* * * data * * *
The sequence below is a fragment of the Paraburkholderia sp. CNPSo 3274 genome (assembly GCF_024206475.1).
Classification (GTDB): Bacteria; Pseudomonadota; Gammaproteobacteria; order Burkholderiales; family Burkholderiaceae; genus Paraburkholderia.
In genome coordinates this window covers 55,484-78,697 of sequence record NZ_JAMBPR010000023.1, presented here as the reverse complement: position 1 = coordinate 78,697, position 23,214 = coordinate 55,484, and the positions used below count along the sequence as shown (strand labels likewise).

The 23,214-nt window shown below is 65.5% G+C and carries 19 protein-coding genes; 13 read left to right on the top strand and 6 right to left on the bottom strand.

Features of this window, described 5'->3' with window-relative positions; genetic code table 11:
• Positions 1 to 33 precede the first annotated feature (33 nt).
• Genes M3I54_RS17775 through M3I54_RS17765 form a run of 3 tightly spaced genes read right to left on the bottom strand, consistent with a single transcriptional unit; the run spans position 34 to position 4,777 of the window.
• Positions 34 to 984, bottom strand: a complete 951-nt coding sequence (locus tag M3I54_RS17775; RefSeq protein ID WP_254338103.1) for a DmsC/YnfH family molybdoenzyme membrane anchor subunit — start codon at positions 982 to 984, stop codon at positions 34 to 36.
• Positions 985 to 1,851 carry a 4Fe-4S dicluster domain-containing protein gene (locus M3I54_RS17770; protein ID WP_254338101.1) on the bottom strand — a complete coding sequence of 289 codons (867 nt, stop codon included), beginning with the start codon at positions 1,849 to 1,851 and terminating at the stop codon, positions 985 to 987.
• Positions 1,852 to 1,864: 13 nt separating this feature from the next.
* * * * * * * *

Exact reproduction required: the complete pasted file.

The sequence below is a fragment of the Paraburkholderia sp. CNPSo 3274 genome (assembly GCF_024206475.1).
Classification (GTDB): Bacteria; Pseudomonadota; Gammaproteobacteria; order Burkholderiales; family Burkholderiaceae; genus Paraburkholderia.
In genome coordinates this window covers 55,484-78,697 of sequence record NZ_JAMBPR010000023.1, presented here as the reverse complement: position 1 = coordinate 78,697, position 23,214 = coordinate 55,484, and the positions used below count along the sequence as shown (strand labels likewise).

The 23,214-nt window shown below is 65.5% G+C and carries 19 protein-coding genes; 13 read left to right on the top strand and 6 right to left on the bottom strand.

Features of this window, described 5'->3' with window-relative positions; genetic code table 11:
• Positions 1 to 33 precede the first annotated feature (33 nt).
• Genes M3I54_RS17775 through M3I54_RS17765 form a run of 3 tightly spaced genes read right to left on the bottom strand, consistent with a single transcriptional unit; the run spans position 34 to position 4,777 of the window.
• Positions 34 to 984, bottom strand: a complete 951-nt coding sequence (locus tag M3I54_RS17775; RefSeq protein ID WP_254338103.1) for a DmsC/YnfH family molybdoenzyme membrane anchor subunit — start codon at positions 982 to 984, stop codon at positions 34 to 36.
• Positions 985 to 1,851 carry a 4Fe-4S dicluster domain-containing protein gene (locus M3I54_RS17770; protein ID WP_254338101.1) on the bottom strand — a complete coding sequence of 289 codons (867 nt, stop codon included), beginning with the start codon at positions 1,849 to 1,851 and terminating at the stop codon, positions 985 to 987.
• Positions 1,852 to 1,864: 13 nt separating this feature from the next.